Anthony Albanese, who is a Republican, invited King Charles III to visit Australia “as soon as possible” as he promised that a constitutional change referendum would not be held before the end of his first term as prime minister.
Rejecting talk of any rush to oust the King as head of state of Australia, the Prime Minister said that out of “deep respect and admiration” for the Queen, he would not “consider questions about our constitution” until he was re-elected.
In his first international interview since the death of Queen Elizabeth II, Mr Albanese told Sky News UK that he will not hold a referendum on whether Australia should become a republic during his first term.
“Of course, this is a significant change. The only monarch we knew during my lifetime and during the lifetime of most Australians was Queen Elizabeth,” he said.
“She was such a respected figure no matter where people are on the political spectrum. These 70 years of public service, this devotion to duty is what gives her such great respect.”
Mr Albanese expressed his hope that King Charles III and his Queen Consort Camilla would visit Australia “as soon as possible”.
“He is a man who has a deep relationship with Australia. I hope he can come here as soon as possible,” Mr. Albanese said.
The Prime Minister, his partner Jodie Haydon, Governor General David Hurley and his wife Linda will travel to London next Thursday to prepare to attend a state funeral.
King Charles III was formally proclaimed monarch in a ceremony at the Houses of Parliament on Sunday by the Governor General.
Mr Albanese also declared a national public holiday in honor of Queen Elizabeth II on Thursday 22 September.
This will provide a four-day weekend for the Victorians, who already have a public holiday scheduled for the AFL Finals.
“This will be the only national public holiday that will allow people to pay their respects to the passing of Queen Elizabeth,” the prime minister said.
Australia, Canada and New Zealand and other former colonies of the British Empire are among the 15 current Commonwealth realms, including Antigua and Barbuda, Bahamas, Belize, Grenada, Jamaica, Papua New Guinea, Saint Kitts and Nevis, Saint Lucia, Saint Vincent and the Grenadines, Solomon Islands, Tuvalu and UK.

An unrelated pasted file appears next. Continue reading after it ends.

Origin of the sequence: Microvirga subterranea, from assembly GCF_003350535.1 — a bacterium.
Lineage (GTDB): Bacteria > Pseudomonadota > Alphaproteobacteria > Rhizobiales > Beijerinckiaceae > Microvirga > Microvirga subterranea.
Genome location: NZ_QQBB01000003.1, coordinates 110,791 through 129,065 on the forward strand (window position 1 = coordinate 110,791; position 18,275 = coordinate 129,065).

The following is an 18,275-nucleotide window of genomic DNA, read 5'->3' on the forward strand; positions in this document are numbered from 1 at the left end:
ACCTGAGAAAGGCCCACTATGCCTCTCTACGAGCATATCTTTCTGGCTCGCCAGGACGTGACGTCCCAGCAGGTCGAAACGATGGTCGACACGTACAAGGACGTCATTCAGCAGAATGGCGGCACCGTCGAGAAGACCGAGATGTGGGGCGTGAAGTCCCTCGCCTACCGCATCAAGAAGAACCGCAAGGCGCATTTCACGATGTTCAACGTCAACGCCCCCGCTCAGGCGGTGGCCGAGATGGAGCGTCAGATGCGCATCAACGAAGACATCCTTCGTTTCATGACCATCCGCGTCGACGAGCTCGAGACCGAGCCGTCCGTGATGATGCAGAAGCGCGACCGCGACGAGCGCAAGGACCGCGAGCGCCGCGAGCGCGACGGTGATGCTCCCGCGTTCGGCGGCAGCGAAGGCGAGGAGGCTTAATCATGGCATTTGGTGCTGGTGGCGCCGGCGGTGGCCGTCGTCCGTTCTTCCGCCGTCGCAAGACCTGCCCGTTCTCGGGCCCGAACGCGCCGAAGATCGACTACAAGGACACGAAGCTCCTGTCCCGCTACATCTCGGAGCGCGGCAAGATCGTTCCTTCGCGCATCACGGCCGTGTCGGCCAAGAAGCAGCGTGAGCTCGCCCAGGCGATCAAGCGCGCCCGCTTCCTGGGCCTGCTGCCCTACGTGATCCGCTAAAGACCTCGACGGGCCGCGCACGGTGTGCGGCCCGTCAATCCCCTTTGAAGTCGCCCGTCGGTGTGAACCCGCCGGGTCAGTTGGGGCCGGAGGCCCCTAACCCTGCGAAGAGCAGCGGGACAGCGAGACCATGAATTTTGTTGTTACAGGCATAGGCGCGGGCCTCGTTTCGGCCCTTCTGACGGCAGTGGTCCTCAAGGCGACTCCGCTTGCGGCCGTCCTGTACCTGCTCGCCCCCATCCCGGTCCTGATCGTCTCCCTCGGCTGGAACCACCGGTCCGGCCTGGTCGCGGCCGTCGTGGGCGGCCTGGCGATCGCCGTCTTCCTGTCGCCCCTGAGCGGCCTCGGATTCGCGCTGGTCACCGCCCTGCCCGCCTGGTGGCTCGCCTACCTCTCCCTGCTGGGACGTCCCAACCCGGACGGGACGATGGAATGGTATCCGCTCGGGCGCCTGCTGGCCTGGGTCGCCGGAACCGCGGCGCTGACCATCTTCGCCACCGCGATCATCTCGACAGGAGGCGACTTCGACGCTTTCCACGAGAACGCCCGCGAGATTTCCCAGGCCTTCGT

Earlier, Mr. Albanese told an ABC correspondent. Insiders program that “Now is not the time to talk about our system of government.”
“This is the system of government that we have and it is my duty as the Prime Minister of Australia to respect it,” he said.
“It is clear that this is a time of national mourning.
“Even though the Queen was 96 years old and lived such a long life, it still came as a shock to her. I think that says something about the fact that the Queen was perceived as a constant in our lives.”
Mr. Albanese also urged King Charles to keep talking about climate change, suggesting it did not pose a threat to political neutrality.
“Of course, King Charles was very active and outspoken on issues such as the need for the world to challenge climate change and take action on climate change,” Mr Albanese said.
When asked if the monarch should continue to speak out, he replied: “In my opinion, it would be appropriate. That’s his business, of course.”
“I think that addressing climate change should not be seen as a political issue, it should be seen as an issue about humanity and the very quality of our life and survival in the world,” Mr. Albanese said.
“It’s a big threat and King Charles has long identified it.”
But Liberal leader Peter Dutton said it was necessary for King Charles III to put his defense aside “for now”.
“As king, I think that since the queen has run her own business, he is here now as an impartial person, taking on this role, and they obviously take her very seriously,” Dutton said.
Monarchist Mr Dutton said any talk of Australia becoming a republic should be put on hold for another time.
“We need a king as much as we need a queen because there is stability in our system that has served us well and I don’t believe that it can be destroyed,” he said.